Today we are shining the spotlight on Lillian Yves, the incredibly talented narrator who narrated two Fiona Fitzgerald mystery novels: American Sextet and The Ties That Bind.
What initially drew you to narrate two of Warren Adler’s Fiona Fitzgerald mysteries? Is there a particular genre you gravitate towards?
Fiona is a strong female lead and we are close in age. What girl doesn’t want to play a detective and be the lead of a crime drama? It was an opportunity I couldn’t resist. Lately I have been doing a lot of romance and historical novels. I have to admit it, I am sucker for love stories.
How did you specifically prepare The Ties That Bind? And American Sextet?
First thing I always do is read the entire novel. I need to know if there are particular accents or if I can give a character one. In American Sextet, I made the choice to make Jason’s editor (Webster) a New Yorker—he just came across that way to me. Also if there are places or words I need to look up a specific pronunciation of, things like that.
What did you take away from The Ties That Bind?
The Ties That Bind was an emotional roller coaster ride! Not only is Fiona investigating a sexual act gone deathly wrong, she is remembering her own personal trauma she went through that is extremely similar to the victim. I took away a lot of healing and emotional strength from this one. You really hurt with Fiona and struggle with her to see if you gets the justice she deserves.
Is there anything you learned about yourself or life in general after completing the production of The Ties That Bind? American Sextet?
They made me look at the news differently. The kind of crimes Fiona investigates are not always the kind that would make the news, they would be covered up and tucked away.
What did you like most about Fiona Fitzgerald? Can you relate to her?
She is female in a male’s world. You see how she can get pushed around and how she stands up to it. There is scene in American Sextet where it becomes vital that she notices that some clothes in a drawer are much larger than they should be. That is definitely something a gal would pick up on right away. A long time ago, I was the only girl who worked in a warehouse full of men—I completely relate.
What were some of the joys and challenges of narrating the Fiona Fitzgerald mysteries?
When, In The Ties That Bind, I had to narrate Fiona’s horrendous crime happening to her. I had to prepare myself for what I was going to say, (because you are also voicing the monster of this scene as well) and afterwards, spent sometime in the shower to wash that scene away. As for joys, I loved the character of Dorothy in American Sextet. She was something so wonderful and so true to herself, she was the brightest part of that novel.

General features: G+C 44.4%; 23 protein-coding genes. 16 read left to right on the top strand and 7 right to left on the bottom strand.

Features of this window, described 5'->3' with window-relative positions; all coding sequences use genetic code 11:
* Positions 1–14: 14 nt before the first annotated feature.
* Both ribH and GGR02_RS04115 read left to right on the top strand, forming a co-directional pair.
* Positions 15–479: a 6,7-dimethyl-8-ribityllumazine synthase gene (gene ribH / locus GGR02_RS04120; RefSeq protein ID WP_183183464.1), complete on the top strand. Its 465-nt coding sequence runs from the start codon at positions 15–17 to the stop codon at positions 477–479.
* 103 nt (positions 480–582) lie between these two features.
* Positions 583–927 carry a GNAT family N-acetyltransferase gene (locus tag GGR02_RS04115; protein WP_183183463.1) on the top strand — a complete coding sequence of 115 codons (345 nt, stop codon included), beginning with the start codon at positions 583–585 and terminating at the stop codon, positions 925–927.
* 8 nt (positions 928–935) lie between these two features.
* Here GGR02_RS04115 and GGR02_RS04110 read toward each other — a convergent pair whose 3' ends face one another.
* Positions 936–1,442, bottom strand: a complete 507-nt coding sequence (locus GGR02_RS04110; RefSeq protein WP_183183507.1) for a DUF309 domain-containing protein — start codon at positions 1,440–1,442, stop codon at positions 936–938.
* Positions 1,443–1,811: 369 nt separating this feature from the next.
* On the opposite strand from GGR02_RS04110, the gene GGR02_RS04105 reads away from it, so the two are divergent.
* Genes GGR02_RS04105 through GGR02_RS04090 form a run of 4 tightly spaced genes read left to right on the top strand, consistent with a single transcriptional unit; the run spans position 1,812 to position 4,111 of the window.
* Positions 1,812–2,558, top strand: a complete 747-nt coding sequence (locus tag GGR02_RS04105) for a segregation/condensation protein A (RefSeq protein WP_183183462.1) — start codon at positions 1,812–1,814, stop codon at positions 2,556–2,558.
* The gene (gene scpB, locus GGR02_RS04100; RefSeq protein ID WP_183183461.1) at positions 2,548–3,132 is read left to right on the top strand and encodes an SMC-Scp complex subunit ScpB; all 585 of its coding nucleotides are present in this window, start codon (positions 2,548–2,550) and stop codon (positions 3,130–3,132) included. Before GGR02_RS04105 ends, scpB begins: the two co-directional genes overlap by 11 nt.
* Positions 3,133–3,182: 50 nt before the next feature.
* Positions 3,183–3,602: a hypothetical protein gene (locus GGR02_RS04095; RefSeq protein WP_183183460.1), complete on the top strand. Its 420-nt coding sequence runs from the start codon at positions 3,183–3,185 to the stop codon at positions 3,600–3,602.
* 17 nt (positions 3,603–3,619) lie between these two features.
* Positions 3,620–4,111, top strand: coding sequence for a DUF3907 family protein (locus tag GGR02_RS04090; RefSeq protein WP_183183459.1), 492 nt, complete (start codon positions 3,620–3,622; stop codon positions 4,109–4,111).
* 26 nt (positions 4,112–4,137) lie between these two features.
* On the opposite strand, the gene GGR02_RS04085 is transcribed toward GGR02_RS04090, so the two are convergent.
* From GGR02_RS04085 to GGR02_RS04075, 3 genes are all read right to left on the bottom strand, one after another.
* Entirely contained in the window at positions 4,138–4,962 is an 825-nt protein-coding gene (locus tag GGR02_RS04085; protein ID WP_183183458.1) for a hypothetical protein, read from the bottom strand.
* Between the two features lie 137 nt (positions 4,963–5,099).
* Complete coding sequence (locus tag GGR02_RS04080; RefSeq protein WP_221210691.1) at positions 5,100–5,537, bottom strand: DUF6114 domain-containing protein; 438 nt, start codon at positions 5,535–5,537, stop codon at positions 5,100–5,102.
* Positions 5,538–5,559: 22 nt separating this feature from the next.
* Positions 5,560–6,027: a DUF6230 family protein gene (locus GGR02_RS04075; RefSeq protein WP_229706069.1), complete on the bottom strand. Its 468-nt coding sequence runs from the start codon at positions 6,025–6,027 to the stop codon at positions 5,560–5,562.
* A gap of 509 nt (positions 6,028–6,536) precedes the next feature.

How do the two books differ?
American Sextet did something that was really fascinating. Chapter by chapter you go between Fiona and her investigation and the antagonist, Jason. His story line is a little behind Fiona’s so you really hold you breath, not wanting the two timelines to meet. Dreading it really. In The Ties The Bind, the crime was personal for Fiona. Part of her had been broken for a long time because of what happened.
What inspires you?
The chance to narrate. As an actor, when you get to not only read one character but ALL the characters—it is something so magical and I am also thrilled and charmed by the experience.
Do you have any rituals you practice while you’re recording an audiobook? Certain foods you’ll eat or stay away from? How do you take care of your voice?
When I was in school I had a voice teacher that had us always say the opening paragraph to Lolita—saying it is was the best way to warm up the voice. I do it every time. I also sing a little, wanting to warm the voice up in all octaves since different characters are going to talk in different places/voices.
I stay away from ice water, really gets the saliva going, as does dairy. I normally only have black coffee. I tend to record before I eat as well. As for voice care, if my allergies are kicking in and I am sounding scratchy, I do honey and tea.
What was the most unexpected thing about narrating audiobooks that you didn’t foresee going in?
I had no idea how much I would enjoy voicing the villain. It almost scares me. I have been an evil queen, a serial killer, a twisted British gentleman who has fallen, a newspaper reporter who has twisted what would make a great story, a spy working with Nazis…I enjoy those characters more than I should.
What’s next for you? Do you have a project you’re itching to work on?
I just finished a 1940s Gothic paranormal mystery, and I am currently narrating a paranormal romance in the regency period and they are delicious. And I am working on a time travel romance series. I am so thrilled to be working with each of these authors! Beyond charmed.
I do want to say that who I am working for and what I am doing would not have been possible without Warren Adler. He took a relatively new narrator and elevated me to a whole new level. He also expanded my vocabulary beyond measure. The words he uses, so amazing. After I worked for Warren, I have not had gaps in my employment.
Lillian Yves grew up in Oklahoma, went to school in New York City and now lives and works in Los Angeles. She is a graduate of the American Musical and Dramatic Academy for musical theater. She currently teaches theater as part of an after school program, performs in a dinner theater weekly and does play readings throughout Los Angeles. She also writes under the name LeeAnne Hansen and has just released Hereafter, the second book in her Southern Haunting series. When her schedule is free she has plans to narrate that novel. For more information on her as a narrator or writer, or to contact her visit www.leeannehansenbooks.com